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Edith Wharton quotes (showing 1-30 of 360)

“Set wide the window. Let me drink the day.”
Edith Wharton, Artemis to Actaeon and Other Verses
“My little old dog
a heart-beat
at my feet”
Edith Wharton
“Life is always either a tightrope or a feather bed. Give me the tightrope.”
Edith Wharton
“If only we'd stop trying to be happy, we could have a pretty good time.”
Edith Wharton
“There are two ways of spreading light: to be
The candle or the mirror that reflects it.”
Edith Wharton
“Each time you happen to me all over again.”
Edith Wharton, The Age of Innocence
tags: awe, love
“The real loneliness is living among all these kind people who only ask one to pretend!”
Edith Wharton, The Age of Innocence
“I don't know if I should care for a man who made life easy; I should want someone who made it interesting.”
Edith Wharton
“Ah, good conversation - there's nothing like it, is there? The air of ideas is the only air worth breathing.”
Edith Wharton, The Age of Innocence
“There is one friend in the life of each of us who seems not a separate person, however dear and beloved, but an expansion, an interpretation, of one's self, the very meaning of one's soul.”
Edith Wharton
“We can't behave like people in novels, though, can we?”
Edith Wharton, The Age of Innocence
“My little dog—a heartbeat at my feet.”
Edith Wharton
tags: love
“In spite of illness, in spite even of the archenemy sorrow, one can remain alive long past the usual date of disintegration if one is unafraid of change, insatiable in intellectual curiosity, interested in big things, and happy in small ways.”
Edith Wharton
“She had no tolerance for scenes which were not of her own making.”
Edith Wharton, The House of Mirth
“What Lily craved was the darkness made by enfolding arms, the silence which is not solitude, but compassion holding its breath.”
Edith Wharton
“Do you remember what you said to me once? That you could help me only by loving me? Well-you did love me for a moment; and it helped me. It has always helped me.”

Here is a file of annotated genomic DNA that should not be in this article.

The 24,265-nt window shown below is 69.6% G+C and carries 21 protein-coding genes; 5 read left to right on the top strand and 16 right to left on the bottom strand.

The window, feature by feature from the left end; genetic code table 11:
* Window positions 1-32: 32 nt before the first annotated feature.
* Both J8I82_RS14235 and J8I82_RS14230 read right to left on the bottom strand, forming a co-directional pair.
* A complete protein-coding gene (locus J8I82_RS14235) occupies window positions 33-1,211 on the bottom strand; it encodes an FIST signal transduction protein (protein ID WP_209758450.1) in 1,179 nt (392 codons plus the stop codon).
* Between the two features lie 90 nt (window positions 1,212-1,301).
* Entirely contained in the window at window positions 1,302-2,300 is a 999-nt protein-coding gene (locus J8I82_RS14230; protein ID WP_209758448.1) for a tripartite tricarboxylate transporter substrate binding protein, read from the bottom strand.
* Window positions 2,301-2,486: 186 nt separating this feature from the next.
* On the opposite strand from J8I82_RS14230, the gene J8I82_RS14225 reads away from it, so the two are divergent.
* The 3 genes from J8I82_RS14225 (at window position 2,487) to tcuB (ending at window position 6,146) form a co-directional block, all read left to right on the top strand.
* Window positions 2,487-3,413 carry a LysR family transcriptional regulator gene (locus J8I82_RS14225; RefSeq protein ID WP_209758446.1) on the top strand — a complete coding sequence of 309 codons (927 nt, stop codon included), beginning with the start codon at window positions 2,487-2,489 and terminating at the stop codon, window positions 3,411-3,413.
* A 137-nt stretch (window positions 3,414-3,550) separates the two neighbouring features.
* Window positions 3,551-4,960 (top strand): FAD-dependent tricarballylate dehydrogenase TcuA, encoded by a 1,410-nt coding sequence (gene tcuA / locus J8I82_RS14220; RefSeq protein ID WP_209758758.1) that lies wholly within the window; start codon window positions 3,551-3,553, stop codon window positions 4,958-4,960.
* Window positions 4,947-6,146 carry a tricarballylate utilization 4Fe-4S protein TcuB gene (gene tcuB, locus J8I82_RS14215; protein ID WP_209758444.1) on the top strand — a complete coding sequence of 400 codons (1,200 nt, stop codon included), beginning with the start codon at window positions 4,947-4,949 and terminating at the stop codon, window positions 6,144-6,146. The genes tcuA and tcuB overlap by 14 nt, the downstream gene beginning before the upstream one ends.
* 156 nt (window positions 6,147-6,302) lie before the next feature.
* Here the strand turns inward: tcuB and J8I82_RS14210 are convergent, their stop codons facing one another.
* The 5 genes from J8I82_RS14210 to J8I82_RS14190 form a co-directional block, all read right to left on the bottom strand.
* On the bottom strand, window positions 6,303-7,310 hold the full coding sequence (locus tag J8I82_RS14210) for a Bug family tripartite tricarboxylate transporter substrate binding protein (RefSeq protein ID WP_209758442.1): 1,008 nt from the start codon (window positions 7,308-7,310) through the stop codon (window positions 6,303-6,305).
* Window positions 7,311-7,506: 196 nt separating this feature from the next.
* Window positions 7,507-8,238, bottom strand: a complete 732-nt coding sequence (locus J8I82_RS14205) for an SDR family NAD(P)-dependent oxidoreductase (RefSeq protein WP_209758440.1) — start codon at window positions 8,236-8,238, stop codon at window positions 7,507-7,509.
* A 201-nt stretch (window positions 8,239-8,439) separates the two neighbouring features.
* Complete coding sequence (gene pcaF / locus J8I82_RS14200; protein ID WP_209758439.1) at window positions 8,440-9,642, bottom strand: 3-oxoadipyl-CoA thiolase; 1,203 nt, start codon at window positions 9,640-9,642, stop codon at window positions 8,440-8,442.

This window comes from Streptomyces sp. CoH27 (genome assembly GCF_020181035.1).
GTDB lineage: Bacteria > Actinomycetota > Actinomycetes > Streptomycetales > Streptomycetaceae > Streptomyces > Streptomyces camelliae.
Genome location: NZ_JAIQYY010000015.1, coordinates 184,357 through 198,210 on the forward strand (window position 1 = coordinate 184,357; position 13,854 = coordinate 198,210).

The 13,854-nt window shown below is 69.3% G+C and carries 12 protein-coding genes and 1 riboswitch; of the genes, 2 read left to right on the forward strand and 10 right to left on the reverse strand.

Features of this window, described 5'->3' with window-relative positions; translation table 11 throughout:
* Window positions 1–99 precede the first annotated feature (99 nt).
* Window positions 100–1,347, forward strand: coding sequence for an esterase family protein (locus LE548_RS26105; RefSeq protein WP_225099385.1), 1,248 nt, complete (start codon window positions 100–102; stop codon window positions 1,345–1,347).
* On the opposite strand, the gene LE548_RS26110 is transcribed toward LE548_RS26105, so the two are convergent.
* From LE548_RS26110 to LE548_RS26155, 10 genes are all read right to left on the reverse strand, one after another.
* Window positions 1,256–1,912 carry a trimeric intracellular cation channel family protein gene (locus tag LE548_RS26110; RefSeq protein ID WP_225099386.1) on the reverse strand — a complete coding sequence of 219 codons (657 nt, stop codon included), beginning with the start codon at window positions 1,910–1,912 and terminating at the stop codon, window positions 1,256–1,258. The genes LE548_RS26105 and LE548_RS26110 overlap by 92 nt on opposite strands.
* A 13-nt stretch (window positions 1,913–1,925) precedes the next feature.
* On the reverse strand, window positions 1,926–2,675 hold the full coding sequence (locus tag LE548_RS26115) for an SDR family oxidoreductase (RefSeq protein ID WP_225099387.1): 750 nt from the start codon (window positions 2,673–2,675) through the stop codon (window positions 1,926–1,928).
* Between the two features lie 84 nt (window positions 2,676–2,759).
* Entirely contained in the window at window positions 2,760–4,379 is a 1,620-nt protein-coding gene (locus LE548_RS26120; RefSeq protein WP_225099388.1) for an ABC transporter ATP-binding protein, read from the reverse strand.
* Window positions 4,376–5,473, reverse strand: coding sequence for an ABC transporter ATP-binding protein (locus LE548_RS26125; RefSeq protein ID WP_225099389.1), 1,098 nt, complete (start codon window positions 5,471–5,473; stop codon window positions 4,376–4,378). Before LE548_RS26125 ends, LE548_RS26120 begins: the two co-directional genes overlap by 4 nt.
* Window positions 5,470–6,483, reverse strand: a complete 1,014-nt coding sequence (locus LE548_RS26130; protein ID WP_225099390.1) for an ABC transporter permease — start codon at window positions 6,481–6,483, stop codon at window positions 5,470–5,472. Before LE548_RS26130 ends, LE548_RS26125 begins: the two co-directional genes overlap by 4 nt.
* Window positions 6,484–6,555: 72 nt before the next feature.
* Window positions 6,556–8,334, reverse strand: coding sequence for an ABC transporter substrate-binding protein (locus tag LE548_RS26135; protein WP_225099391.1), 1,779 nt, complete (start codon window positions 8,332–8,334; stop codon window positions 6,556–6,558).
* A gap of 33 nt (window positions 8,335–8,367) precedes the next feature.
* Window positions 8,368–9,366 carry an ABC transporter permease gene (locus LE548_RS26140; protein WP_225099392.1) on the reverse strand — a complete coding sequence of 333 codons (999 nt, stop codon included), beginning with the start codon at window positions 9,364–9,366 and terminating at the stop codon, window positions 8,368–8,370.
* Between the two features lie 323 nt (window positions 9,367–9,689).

Edith Wharton, The House of Mirth
tags: love
“Genius is of small use to a woman who does not know how to do her hair.”
Edith Wharton
“In reality they all lived in a kind of hieroglyphic world, where the real thing was never said or done or even thought, but only represented by a set of arbitrary signs.”
Edith Wharton, The Age of Innocence
“Silence may be as variously shaded as speech.”
Edith Wharton
“An unalterable and unquestioned law of the musical world required that the German text of French operas sung by Swedish artists should be translated into Italian for the clearer understanding of English-speaking audiences.”
Edith Wharton
“It was easy enough to despise the world, but decidedly difficult to find any other habitable region.”
Edith Wharton
“Nothing is more perplexing to a man than the mental process of a woman who reasons her emotions.”
Edith Wharton
“She said she knew we were safe with you, and always would be, because once, when she asked you to, you'd given up the thing you most wanted."

Archer received this strange communication in silence. His eyes remained unseeingly fixed on the thronged sunlit square below the window. At length he said in a low voice: "She never asked me.”
Edith Wharton, The Age of Innocence
“The real marriage of true minds is for any two people to possess a sense of humor or irony pitched in exactly the same key, so that their joint glances on any subject cross like interarching searchlights.”
Edith Wharton, A Backward Glance
“She was so evidently the victim of the civilization which had produced her, that the links of her bracelet seemed like manacles chaining her to her fate.”
Edith Wharton, The House of Mirth
“She was very near hating him now; yet the sound of his voice, the way the light fell on his thin, dark hair, the way he sat and moved and wore his clothes—she was conscious that even these trivial things were inwoven with her deepest life.”
Edith Wharton, The House of Mirth
“I swear I only want to hear about you, to know what you've been doing. It's a hundred years since we've met-it may be another hundred before we meet again.”
Edith Wharton, The Age of Innocence
“A classic is classic not because it conforms to certain structural rules, or fits certain definitions (of which its author had quite probably never heard). It is classic because of a certain eternal and irrepressible freshness.”
Edith Wharton
“His whole future seemed suddenly to be unrolled before him; and passing down its endless emptiness he saw the dwindling figure of a man to whom nothing was ever to happen.”
Edith Wharton, The Age of Innocence
“They are all alike you know. They hold their tongues for years and you think you're safe, but when the opportunity comes they remember everything.”
Edith Wharton

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